Baseball and the Literati: Runyon, Lardner and Farrell

Mark Richardson —     We are all aware of Ernest Hemingway’s expression of affection for Joe DiMaggio in The Old Man and the Sea, of Phillip Roth’s extensive and extended baseball metaphors in The Great American Novel, and of Bernard Malamud’s employment of the national pastime as a conveyance for his morality play The Natural, but baseball’s appeal to the literati predates these classics by decades. Before he was America’s … Continue reading Baseball and the Literati: Runyon, Lardner and Farrell

Snapshot of Jon Feucht smiling as he faces the camera, in his wheelchair

Overcoming Discomfort with Disability

Ron Berger, with David Travis and Jon Feucht — Most of the students in Professor David Travis’s physical geography course were there to fulfill a general science elective requirement. David is a popular professor, known nationally for his work in meteorology, and the small room in which he taught was filled to capacity. It was an intimate setting, and though David had had other students … Continue reading Overcoming Discomfort with Disability

Why I Do Not Like Tipping

Charles Cottle — I do not like tipping waitresses, waiters, hotel bell boys, car wash attendants, or any other employees who depend upon tips for their wages. I am not a tightwad, indeed much to the contrary. I tip generously, but I do not like tipping because it is a form of exploitation. It allows the employers to exploit workers, to place workers in a … Continue reading Why I Do Not Like Tipping

For the Love of the Game

Ron Berger — I share Mark Richardson’s interest in nonfiction baseball books (see Wise Guys, February 17, 2016) and thought I’d take the opportunity to also share a few that I’ve read over the last 14 years. But first some personal background. My bonding with baseball began in 1959, when I was eight years old. The year before the Brooklyn Dodgers had moved to my … Continue reading For the Love of the Game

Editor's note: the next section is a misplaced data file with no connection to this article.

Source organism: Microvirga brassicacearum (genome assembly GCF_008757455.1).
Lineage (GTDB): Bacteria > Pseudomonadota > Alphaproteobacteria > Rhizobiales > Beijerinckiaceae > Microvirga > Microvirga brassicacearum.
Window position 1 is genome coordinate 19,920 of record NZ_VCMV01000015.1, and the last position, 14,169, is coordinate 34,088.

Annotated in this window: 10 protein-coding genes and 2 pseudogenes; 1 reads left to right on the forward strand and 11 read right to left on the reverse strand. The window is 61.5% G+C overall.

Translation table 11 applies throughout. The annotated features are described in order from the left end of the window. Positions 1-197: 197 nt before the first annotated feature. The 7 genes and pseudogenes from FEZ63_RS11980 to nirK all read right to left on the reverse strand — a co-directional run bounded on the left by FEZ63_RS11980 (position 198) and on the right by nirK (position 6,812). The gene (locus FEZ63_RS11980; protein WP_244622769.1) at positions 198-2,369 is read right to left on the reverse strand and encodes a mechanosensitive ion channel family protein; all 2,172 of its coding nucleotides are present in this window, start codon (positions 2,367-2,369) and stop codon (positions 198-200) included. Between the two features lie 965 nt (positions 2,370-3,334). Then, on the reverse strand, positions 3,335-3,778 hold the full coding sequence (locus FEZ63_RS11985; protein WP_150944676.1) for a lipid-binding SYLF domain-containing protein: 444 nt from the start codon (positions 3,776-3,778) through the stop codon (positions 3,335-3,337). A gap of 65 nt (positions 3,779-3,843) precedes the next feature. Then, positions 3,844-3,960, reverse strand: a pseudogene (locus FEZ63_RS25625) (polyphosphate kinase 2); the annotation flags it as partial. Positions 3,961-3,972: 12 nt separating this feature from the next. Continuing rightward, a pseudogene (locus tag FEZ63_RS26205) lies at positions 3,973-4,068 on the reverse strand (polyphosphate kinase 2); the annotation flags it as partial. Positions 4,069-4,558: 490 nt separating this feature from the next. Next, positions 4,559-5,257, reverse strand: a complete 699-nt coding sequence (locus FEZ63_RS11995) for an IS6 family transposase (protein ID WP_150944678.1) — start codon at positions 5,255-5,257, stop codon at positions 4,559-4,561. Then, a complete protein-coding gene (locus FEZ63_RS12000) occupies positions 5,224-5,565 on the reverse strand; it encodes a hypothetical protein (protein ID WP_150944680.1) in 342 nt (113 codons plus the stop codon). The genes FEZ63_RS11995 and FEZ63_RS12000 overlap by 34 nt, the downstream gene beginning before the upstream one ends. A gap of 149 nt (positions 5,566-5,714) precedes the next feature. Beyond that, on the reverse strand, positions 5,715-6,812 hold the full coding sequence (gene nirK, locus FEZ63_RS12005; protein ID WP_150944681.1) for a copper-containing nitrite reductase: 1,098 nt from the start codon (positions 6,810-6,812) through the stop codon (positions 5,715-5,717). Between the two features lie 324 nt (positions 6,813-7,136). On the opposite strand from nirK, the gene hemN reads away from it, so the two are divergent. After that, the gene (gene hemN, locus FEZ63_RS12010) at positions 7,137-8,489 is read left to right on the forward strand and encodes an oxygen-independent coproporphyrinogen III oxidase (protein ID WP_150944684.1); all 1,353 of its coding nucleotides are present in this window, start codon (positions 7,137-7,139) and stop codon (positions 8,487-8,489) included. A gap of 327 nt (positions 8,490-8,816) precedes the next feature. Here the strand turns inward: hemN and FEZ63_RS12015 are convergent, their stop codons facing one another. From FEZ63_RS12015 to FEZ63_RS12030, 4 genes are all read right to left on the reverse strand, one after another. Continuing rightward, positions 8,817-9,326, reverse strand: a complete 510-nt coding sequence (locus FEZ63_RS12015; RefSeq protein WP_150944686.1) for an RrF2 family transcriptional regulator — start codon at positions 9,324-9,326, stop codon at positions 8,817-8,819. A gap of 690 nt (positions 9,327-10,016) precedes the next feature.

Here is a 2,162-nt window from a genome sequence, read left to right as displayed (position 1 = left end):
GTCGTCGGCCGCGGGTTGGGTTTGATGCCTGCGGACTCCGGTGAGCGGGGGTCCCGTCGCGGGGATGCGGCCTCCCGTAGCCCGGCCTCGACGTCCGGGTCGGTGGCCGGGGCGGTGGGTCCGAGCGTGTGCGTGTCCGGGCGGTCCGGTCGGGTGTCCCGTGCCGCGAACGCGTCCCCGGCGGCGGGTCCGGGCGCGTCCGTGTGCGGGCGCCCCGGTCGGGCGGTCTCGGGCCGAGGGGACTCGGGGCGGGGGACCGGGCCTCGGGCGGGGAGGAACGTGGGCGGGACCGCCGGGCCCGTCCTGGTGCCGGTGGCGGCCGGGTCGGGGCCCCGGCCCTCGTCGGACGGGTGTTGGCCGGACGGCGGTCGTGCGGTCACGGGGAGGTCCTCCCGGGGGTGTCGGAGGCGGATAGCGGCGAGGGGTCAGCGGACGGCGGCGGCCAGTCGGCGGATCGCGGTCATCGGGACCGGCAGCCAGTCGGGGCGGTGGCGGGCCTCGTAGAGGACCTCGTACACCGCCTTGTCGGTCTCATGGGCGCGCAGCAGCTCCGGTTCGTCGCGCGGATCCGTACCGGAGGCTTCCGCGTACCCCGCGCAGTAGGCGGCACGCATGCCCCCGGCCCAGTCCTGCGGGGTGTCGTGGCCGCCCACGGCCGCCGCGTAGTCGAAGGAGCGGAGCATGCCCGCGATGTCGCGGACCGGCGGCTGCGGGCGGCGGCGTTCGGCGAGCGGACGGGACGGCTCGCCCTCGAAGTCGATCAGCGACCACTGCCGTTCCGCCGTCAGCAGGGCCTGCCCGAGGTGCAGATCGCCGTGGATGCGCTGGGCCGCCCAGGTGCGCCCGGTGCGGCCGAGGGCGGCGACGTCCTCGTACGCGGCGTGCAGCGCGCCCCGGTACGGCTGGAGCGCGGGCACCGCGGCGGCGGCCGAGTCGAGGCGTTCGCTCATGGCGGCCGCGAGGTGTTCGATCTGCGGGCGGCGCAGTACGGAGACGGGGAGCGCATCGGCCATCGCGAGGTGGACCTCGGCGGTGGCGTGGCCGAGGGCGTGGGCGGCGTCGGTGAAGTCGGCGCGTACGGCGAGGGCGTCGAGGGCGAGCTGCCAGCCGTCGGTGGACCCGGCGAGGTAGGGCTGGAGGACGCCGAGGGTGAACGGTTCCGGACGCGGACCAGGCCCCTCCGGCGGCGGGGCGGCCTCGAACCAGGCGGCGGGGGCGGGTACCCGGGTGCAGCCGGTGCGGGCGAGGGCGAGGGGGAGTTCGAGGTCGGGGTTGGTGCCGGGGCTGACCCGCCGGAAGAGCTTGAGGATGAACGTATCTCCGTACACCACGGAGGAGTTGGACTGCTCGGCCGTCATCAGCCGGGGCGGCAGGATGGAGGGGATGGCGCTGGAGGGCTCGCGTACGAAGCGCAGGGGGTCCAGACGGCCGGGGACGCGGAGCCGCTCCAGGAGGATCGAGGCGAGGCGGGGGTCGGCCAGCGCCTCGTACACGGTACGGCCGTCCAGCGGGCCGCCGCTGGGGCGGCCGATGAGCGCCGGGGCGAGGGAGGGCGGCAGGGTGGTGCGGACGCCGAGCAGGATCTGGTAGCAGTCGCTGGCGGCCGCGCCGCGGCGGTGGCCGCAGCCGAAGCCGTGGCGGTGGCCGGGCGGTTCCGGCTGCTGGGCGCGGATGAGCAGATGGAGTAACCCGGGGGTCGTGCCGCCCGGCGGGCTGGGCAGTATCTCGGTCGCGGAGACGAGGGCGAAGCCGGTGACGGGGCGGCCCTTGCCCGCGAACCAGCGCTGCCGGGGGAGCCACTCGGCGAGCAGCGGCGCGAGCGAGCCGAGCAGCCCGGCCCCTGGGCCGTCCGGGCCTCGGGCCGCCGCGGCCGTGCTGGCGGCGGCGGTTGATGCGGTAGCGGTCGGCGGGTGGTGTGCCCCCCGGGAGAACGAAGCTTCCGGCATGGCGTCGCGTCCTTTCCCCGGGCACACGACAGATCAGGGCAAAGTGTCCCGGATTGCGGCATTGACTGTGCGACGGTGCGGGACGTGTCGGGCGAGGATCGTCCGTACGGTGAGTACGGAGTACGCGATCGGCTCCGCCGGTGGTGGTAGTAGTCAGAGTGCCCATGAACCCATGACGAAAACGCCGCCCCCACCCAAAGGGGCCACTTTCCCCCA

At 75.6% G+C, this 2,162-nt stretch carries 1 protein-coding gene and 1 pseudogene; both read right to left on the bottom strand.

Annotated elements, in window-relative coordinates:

Baseball in America: Two Books

  Mark Richardson — The Summer of Beer and Whiskey, a riveting history of the early days of professional baseball,  tells the story of the American Association, an early league, founded in 1883, which came to be called The Beer and Whiskey League as a result of the daring policy adopted by the club owners of being the first league ever to allow the sale of … Continue reading Baseball in America: Two Books

Photograph of Antonin Scalia

The Constitutional Interpretation of Antonin Scalia: In His Own Words

John Kozlowicz — As we mourn the passing of Justice Scalia, it is interesting to know what was his philosophy of constitutional interpretation.   Who better to tell us than Justice Scalia himself?  Below is a speech he gave a little over a decade ago.  It clearly indicates his view on how to interpret the Constitution. Justice Antonin Scalia delivered the following remarks at the Woodrow … Continue reading The Constitutional Interpretation of Antonin Scalia: In His Own Words

It’s a Reality Show

J. David Gillespie — For a long time politicians have tried to make politics entertaining to the masses.  Roman rulers offered the plebs “bread and circuses.”  U.S. political scientists have for years written about presidential campaigns like they were horse races.  I am convinced now that what we are seeing in presidential contests is a reality show. Maybe, sensing the value of reality shows, media, … Continue reading It’s a Reality Show

Wise Guys on Wisdom

Ron Berger, with a little help from my friends — A few weeks ago, I was having a conversation with my son and 10-year-old granddaughter. I was giving them some advice and my son told my granddaughter that I was “smart.” I said I thought there was a difference between being “smart” and having “wisdom,” although I did not have a good explanation of what … Continue reading Wise Guys on Wisdom

Explaining Voting Machines to Space Aliens

Karen McKim — When I see nutty behavior—things like entering toddlers in beauty pageants, maintaining a national system of employer-funded health insurance, or legalizing switchblades—I practice empathy for my silly fellow humans by imagining how I would explain their conduct to space aliens. You see, I don’t want the Haggunenons to get the impression my species is irredeemably stupid, so the exercise forces me to … Continue reading Explaining Voting Machines to Space Aliens